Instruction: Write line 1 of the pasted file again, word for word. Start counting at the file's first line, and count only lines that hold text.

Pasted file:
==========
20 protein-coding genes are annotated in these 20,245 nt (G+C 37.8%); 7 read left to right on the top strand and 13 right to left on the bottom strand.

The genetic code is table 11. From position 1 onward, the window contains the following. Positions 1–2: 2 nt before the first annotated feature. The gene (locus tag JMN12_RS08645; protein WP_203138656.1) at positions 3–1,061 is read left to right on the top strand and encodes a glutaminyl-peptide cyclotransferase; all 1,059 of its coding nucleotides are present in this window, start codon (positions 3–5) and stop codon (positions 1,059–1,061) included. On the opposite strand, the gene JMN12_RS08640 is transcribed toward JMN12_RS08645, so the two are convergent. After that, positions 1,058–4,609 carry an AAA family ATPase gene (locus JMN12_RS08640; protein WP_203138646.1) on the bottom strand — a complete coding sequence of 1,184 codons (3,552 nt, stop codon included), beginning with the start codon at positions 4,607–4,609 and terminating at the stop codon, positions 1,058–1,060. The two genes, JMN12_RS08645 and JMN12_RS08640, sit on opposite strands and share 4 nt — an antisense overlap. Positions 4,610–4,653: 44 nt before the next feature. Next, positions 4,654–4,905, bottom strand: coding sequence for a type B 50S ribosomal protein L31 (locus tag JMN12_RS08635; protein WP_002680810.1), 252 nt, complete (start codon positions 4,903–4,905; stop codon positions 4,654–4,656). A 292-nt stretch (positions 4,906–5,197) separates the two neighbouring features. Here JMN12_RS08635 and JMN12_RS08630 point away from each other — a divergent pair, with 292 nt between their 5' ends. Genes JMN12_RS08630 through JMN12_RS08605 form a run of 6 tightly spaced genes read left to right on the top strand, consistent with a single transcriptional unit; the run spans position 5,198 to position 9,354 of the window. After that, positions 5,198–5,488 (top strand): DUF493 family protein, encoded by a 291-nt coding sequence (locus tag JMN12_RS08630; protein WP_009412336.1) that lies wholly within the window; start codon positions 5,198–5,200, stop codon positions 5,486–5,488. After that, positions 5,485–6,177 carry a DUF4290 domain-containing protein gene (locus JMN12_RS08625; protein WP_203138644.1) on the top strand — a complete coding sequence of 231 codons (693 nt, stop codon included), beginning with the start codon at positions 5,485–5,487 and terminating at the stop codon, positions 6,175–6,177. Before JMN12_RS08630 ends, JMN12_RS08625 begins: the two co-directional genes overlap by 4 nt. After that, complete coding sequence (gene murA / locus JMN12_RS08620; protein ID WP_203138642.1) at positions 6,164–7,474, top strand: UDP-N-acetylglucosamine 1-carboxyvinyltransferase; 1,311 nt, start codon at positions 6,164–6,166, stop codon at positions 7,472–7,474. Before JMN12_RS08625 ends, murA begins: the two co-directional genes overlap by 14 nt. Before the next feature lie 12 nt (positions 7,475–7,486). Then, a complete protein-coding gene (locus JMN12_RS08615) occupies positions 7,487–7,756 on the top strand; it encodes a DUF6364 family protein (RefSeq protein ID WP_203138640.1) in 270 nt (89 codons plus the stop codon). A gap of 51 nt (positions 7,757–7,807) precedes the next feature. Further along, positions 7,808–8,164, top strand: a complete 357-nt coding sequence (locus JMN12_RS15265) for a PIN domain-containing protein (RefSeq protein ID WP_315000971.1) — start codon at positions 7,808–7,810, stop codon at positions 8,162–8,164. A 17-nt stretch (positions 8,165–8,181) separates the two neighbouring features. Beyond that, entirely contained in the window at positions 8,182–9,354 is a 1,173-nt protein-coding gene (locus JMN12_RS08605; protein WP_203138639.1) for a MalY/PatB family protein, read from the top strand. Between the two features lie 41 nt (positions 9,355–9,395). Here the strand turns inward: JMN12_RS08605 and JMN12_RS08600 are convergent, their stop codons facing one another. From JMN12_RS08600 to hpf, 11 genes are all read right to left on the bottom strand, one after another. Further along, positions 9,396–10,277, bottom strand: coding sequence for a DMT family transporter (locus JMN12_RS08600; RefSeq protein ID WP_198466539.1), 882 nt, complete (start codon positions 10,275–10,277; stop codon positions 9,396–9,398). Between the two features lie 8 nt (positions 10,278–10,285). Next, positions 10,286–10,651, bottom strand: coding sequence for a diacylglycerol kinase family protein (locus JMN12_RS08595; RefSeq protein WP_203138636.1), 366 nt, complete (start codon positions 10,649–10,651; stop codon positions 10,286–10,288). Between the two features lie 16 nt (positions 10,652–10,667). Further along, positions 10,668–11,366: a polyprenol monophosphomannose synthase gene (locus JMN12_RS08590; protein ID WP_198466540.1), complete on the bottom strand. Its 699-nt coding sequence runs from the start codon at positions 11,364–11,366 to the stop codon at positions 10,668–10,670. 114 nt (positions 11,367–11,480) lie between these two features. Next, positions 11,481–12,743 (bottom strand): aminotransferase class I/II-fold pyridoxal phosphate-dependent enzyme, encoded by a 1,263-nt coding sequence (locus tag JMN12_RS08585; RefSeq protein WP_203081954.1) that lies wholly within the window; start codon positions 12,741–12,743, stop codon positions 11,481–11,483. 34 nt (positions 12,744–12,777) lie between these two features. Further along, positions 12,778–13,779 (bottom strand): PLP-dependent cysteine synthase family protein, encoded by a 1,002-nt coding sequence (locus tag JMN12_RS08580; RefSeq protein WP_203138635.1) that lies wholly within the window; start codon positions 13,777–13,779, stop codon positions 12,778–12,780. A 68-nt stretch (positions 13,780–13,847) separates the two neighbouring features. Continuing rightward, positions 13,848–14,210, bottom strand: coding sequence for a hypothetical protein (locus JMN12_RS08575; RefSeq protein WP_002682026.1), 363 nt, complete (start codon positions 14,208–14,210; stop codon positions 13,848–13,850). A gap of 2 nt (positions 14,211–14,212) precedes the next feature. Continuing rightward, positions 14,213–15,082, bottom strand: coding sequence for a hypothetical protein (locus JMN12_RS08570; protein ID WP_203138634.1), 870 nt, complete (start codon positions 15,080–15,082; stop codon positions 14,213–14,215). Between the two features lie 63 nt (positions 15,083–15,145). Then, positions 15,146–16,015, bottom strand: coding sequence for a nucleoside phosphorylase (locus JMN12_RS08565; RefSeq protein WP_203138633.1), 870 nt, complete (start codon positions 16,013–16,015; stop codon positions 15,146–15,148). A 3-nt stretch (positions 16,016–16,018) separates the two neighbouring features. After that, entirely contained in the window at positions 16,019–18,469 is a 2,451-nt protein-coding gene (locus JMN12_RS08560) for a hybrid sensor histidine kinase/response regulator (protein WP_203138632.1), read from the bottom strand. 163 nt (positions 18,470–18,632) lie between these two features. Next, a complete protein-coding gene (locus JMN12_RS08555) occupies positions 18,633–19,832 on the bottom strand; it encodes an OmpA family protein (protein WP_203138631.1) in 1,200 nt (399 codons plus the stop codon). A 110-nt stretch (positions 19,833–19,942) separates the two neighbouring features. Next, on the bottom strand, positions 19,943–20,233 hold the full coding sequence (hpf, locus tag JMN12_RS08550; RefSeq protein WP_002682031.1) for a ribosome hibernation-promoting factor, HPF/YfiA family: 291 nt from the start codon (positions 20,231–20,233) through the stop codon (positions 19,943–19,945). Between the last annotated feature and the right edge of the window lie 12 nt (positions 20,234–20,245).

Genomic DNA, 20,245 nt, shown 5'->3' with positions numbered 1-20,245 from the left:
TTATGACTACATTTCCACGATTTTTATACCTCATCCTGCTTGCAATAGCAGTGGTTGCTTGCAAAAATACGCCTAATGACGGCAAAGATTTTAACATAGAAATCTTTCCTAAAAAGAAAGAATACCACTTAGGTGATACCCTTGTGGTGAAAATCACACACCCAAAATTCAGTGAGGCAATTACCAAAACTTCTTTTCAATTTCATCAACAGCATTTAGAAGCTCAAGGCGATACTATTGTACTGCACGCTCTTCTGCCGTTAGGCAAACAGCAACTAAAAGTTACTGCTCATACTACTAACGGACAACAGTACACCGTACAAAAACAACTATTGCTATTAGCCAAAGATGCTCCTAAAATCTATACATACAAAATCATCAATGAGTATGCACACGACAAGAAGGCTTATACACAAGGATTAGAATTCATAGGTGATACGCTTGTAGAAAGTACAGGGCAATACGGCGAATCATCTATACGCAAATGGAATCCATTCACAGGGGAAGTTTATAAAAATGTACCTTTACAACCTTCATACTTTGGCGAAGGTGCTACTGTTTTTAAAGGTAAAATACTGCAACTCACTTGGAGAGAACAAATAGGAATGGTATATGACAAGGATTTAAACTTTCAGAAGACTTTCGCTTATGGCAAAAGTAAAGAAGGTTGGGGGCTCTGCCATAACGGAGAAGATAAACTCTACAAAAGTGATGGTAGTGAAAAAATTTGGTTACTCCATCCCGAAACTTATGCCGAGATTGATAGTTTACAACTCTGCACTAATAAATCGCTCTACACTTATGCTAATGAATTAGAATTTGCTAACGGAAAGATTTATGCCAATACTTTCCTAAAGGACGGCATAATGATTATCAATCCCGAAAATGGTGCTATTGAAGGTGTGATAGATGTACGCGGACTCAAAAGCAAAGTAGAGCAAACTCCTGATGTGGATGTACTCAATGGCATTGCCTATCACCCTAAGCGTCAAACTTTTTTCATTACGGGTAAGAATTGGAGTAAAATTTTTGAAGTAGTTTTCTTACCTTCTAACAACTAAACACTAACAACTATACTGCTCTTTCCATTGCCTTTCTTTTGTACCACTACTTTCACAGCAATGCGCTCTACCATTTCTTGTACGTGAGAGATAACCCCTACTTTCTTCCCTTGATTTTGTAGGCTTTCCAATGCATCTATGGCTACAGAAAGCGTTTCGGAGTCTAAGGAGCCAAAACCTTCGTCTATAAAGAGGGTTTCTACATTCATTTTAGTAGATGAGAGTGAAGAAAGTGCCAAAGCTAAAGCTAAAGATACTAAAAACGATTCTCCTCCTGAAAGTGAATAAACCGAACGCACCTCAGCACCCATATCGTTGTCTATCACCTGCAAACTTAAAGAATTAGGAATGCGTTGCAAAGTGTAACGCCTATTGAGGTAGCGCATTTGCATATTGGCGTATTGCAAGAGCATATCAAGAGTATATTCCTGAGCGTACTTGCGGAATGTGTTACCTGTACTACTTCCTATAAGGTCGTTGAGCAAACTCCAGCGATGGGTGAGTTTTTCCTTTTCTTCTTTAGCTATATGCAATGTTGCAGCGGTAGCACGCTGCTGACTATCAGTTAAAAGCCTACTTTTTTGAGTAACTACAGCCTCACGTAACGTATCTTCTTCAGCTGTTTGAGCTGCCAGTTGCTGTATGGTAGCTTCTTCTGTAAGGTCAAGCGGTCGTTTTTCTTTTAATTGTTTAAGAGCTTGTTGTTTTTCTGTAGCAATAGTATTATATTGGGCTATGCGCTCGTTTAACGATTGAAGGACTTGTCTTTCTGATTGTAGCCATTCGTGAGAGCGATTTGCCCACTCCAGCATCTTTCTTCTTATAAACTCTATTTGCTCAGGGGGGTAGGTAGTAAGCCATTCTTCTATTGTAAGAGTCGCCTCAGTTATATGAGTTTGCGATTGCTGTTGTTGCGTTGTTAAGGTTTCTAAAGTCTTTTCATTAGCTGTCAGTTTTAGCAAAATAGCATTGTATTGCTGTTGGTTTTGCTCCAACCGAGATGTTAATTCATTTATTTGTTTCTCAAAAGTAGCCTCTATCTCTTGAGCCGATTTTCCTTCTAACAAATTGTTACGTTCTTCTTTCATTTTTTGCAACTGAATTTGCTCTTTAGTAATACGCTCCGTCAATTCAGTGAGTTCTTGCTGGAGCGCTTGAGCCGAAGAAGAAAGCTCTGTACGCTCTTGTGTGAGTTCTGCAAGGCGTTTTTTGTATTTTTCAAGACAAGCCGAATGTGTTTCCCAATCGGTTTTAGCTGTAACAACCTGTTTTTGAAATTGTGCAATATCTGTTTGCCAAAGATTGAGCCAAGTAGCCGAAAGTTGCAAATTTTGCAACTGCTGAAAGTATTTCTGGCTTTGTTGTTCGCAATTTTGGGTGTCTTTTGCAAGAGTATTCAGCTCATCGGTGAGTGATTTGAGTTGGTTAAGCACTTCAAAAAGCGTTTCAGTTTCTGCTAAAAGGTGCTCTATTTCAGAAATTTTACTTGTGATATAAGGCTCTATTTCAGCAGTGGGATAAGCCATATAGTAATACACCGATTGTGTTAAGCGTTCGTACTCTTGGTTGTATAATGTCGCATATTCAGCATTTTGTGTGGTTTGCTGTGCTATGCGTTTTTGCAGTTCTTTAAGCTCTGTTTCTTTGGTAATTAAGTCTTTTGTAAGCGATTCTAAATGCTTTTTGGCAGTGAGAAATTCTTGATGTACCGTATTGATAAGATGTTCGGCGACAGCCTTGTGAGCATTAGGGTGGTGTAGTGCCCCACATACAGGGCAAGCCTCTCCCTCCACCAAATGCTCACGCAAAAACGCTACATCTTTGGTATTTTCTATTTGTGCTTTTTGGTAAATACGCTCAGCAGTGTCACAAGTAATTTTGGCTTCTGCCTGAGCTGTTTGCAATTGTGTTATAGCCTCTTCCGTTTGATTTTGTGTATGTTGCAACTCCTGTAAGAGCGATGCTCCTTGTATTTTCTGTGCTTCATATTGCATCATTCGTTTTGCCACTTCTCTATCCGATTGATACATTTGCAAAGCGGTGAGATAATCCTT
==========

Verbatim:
20 protein-coding genes are annotated in these 20,245 nt (G+C 37.8%); 7 read left to right on the top strand and 13 right to left on the bottom strand.